"Instead of hiding behind double entendre and leaving the obvious unstated, I wrote an essay in the May 10 issue of NEWSWEEK called 'Straight Jacket' examining why, as a society, it's often hard for us to accept an openly gay actor playing a straight character. You can disagree with me if you like, but when was the last time you saw a movie starring a gay actor? The point of my essay was not to disparage my own community, but to examine an issue that is being swept under the rug.

"I realize this is a complicated subject matter, but the Internet sometimes has a way of oversimplfying things. My article became a straw man for homophobia and hurt in the world. If you were pro-gay, you were anti-NEWSWEEK. Chenoweth's argument that gay youth need gay role models is true, but that's not what I was talking about. I was sharing my honest impression about a play that I saw. If you don't agree with me, I'm more than happy to hear opposing viewpoints. But I was hoping to start a dialogue that would be thoughtful—not to become a target for people who twisted my words. I'm not a conservative writer with an antigay agenda."

GLAAD is however unconvinced, and said in a statement published on May 12:

“Since the article’s publication, Setoodeh has attempted to reframe his opinion piece as an analysis of the lack of gay men in leading roles, however, he continues to posit that gay male actors are not believable. In his May 11th interview with Joy Behar, Setoodeh claims about Neil Patrick Harris’ television role: ‘He’s not really a romantic lead where women are actually supposed to believe him as a heterosexual character.’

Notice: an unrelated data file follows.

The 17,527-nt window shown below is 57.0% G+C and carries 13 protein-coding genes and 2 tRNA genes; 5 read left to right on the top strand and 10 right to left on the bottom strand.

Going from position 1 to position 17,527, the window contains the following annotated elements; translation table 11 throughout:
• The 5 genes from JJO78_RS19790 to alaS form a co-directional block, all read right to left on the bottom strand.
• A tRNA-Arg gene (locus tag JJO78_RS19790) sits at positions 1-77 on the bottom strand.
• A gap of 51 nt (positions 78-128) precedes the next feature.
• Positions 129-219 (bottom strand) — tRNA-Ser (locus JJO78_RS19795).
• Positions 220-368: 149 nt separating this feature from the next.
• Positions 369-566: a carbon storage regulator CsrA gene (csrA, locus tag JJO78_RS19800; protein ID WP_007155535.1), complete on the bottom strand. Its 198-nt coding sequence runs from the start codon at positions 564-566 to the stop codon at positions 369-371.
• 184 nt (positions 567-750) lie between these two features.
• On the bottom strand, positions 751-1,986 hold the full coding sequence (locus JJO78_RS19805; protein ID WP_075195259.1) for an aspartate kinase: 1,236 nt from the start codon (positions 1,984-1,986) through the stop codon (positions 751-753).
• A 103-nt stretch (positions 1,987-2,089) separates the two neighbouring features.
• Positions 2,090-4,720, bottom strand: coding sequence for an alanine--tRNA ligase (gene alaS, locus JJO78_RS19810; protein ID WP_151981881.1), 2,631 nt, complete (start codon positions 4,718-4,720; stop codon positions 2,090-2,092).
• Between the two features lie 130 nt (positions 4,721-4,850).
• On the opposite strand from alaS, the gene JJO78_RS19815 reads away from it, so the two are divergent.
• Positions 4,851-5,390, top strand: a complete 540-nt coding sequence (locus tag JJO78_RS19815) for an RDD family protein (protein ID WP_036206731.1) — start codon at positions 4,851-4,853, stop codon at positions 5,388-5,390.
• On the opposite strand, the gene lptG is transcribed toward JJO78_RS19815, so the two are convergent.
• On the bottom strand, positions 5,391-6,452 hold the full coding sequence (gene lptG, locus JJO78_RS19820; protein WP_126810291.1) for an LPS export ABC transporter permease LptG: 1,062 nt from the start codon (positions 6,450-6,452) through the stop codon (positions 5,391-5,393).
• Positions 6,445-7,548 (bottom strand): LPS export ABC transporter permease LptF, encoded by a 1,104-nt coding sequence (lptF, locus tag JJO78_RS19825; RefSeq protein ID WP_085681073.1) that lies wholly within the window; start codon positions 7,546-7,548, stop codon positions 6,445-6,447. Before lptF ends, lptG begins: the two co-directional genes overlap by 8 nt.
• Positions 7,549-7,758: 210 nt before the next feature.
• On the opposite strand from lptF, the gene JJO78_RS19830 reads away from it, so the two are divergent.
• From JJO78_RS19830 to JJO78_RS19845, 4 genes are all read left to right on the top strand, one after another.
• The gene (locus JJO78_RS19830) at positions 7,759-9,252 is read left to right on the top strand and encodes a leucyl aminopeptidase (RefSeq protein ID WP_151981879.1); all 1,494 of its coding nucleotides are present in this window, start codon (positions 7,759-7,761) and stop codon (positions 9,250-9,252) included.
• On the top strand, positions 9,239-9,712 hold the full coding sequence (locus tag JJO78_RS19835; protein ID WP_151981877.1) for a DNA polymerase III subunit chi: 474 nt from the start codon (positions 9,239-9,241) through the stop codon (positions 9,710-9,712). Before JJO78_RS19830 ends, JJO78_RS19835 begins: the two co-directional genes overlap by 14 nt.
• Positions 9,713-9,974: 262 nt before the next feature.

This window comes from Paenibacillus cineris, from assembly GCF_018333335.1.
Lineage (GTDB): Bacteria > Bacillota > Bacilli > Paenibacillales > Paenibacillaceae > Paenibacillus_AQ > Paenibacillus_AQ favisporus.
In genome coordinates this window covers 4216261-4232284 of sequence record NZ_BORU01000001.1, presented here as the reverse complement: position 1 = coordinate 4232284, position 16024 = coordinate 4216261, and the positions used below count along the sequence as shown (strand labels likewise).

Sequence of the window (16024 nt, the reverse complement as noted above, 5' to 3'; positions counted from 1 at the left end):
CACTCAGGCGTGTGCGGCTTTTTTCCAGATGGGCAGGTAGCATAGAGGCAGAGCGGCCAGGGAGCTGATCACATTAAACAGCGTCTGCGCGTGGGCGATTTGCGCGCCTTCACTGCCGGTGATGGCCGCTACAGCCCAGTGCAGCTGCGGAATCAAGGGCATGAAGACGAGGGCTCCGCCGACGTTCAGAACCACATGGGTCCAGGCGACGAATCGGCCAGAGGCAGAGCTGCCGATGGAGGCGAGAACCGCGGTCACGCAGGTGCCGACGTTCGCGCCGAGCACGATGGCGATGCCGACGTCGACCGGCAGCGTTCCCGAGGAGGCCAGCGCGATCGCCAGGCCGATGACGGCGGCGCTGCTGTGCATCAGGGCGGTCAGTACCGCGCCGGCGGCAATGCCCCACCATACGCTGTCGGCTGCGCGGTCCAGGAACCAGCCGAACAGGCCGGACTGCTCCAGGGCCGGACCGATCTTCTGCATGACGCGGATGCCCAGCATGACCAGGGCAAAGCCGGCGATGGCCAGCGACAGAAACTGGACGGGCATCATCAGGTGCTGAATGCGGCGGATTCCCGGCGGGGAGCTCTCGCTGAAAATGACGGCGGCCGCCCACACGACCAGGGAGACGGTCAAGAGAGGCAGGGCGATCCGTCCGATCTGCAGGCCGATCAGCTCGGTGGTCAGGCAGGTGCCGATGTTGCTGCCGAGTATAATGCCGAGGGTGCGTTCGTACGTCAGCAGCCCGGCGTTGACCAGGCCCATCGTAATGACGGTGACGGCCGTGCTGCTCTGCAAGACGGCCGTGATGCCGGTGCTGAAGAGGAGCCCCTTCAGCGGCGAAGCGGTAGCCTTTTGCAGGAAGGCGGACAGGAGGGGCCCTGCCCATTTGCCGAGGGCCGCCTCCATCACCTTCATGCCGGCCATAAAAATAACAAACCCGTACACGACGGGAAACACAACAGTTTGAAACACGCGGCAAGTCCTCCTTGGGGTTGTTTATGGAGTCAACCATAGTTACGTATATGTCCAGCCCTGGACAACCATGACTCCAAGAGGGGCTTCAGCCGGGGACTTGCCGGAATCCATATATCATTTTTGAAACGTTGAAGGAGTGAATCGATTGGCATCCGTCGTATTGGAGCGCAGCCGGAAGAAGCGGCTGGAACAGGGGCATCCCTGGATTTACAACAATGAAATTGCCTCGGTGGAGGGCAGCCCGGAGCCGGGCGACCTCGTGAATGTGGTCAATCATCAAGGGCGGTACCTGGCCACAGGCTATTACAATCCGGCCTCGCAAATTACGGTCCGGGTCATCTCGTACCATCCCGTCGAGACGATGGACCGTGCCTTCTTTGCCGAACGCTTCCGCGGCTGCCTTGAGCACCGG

“Whatever Setoodeh’s intentions or beliefs, Newsweek is ultimately responsible for having published this deeply problematic essay and consciously or not, promoting and encouraging Setoodeh’s discomfort.”

United States

Reader's Comments

1. 2010-05-13 16:41  
Essentially it's a compliment. Why would anyone sane wanna play st8 once they enter the delicious realm of gaydom? It's like the English Queen playing the cameo role of a tea lady on Absolutely Fabulous. Simply Impossible I must say! Shocking! We're talking pedigree people. ;) LOL
2. 2010-05-13 17:20  
No one ever had a problem believing Ian McKellan and many other gay actors in a role. Acting is acting. It involves the audience in suspension of disbelief on so many levels, the sexuality of the actor is pretty minor in comparison to believing the character can e.g. walk through walls, fly, or even be in a relationship with Brad Pitt (other than Angelina Jolie).
3. 2010-05-13 19:48  
Gay actors can't play straight roles? Then what about Rock Hudson? Cary Grant, James Dean, Montgomery Clift and many other Hollywood actors? If a gay actor cannot make play a straight character, it's maybe just because he's not right for the part (or not good enough ^^).
Anyway, I guess GLAAD should ignore that kind of comment. Acknowledging it means giving credit to it. Let people say what they want to say. Let the narrow minded ones remain narrow minded. The clever ones won't pay attention and the fools will always believe what they hear.
4. 2010-05-13 20:24